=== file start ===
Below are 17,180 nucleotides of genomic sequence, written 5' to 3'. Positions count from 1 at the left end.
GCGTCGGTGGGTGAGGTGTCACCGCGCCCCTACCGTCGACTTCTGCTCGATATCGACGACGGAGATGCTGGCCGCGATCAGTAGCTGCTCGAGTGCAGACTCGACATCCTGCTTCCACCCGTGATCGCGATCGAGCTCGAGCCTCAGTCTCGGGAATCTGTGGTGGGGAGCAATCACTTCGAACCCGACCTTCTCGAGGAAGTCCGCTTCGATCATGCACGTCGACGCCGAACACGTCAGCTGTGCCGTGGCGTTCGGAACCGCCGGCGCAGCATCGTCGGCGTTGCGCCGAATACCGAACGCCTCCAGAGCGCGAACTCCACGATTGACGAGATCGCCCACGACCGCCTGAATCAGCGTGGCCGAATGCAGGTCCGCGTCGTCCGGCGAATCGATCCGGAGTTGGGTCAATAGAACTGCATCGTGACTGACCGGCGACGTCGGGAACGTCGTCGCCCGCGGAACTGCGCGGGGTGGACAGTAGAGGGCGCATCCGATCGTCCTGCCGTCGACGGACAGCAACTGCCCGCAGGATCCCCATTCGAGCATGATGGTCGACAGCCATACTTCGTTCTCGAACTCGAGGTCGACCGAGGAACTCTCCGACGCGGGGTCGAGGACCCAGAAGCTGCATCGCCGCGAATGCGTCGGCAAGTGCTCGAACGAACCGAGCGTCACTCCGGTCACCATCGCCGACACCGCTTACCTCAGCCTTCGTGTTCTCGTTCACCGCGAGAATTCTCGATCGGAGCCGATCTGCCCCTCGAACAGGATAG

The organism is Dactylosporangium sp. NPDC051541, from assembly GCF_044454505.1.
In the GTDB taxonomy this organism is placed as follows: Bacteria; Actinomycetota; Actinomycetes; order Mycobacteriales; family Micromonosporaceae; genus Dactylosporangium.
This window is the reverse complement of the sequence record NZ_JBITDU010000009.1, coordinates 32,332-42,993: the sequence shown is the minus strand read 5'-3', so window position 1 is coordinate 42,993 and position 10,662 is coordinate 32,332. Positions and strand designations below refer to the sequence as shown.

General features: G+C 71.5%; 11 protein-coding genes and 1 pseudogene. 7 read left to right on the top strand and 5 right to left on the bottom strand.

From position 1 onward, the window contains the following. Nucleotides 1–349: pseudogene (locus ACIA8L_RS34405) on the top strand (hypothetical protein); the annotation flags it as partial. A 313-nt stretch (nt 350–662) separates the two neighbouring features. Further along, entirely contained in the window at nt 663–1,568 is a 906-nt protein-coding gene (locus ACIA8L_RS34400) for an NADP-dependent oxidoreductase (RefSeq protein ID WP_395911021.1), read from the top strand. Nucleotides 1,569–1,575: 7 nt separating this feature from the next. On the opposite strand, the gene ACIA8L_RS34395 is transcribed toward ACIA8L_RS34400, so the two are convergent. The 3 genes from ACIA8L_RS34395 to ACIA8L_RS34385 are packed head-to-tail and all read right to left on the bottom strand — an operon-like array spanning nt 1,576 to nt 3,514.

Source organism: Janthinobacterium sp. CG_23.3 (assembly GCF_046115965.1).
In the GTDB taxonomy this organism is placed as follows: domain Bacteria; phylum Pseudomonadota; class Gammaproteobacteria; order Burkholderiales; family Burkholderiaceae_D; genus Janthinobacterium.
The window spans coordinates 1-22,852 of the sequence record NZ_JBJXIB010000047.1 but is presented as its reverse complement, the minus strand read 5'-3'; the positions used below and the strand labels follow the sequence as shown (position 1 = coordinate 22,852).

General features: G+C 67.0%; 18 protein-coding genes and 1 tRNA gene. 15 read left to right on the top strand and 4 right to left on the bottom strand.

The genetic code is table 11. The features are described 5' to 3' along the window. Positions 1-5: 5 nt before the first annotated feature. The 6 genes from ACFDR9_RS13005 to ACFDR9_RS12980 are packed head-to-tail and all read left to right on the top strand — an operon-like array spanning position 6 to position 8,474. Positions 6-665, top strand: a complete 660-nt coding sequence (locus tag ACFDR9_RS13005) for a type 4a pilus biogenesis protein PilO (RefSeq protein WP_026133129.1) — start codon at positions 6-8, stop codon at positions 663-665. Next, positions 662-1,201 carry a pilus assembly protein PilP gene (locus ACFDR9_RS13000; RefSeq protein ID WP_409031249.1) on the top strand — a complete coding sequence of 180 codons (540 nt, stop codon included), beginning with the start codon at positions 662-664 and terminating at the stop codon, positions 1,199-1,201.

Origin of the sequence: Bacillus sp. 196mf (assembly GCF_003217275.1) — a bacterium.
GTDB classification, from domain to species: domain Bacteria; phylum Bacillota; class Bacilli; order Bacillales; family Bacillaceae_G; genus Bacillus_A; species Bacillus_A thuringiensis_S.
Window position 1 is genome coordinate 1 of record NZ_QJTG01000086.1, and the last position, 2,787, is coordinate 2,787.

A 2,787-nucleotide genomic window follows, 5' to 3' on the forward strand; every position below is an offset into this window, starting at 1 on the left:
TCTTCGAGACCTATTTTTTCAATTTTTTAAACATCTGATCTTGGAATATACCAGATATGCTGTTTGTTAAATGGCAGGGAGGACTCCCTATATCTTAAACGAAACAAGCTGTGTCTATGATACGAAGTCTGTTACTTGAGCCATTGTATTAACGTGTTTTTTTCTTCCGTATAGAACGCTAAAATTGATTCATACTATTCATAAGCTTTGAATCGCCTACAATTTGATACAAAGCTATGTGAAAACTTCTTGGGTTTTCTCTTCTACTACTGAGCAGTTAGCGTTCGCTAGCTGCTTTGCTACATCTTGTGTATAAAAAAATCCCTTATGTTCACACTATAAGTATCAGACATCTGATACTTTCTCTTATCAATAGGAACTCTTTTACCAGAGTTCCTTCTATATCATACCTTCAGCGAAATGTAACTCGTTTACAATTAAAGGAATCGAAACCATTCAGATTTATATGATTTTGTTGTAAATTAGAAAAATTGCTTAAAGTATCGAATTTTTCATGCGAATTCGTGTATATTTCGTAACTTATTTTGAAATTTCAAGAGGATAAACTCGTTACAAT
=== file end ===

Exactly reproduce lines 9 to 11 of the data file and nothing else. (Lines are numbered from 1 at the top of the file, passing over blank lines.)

In the GTDB taxonomy this organism is placed as follows: domain Bacteria; phylum Pseudomonadota; class Gammaproteobacteria; order Burkholderiales; family Burkholderiaceae_D; genus Janthinobacterium.
The window spans coordinates 1-22,852 of the sequence record NZ_JBJXIB010000047.1 but is presented as its reverse complement, the minus strand read 5'-3'; the positions used below and the strand labels follow the sequence as shown (position 1 = coordinate 22,852).

General features: G+C 67.0%; 18 protein-coding genes and 1 tRNA gene. 15 read left to right on the top strand and 4 right to left on the bottom strand.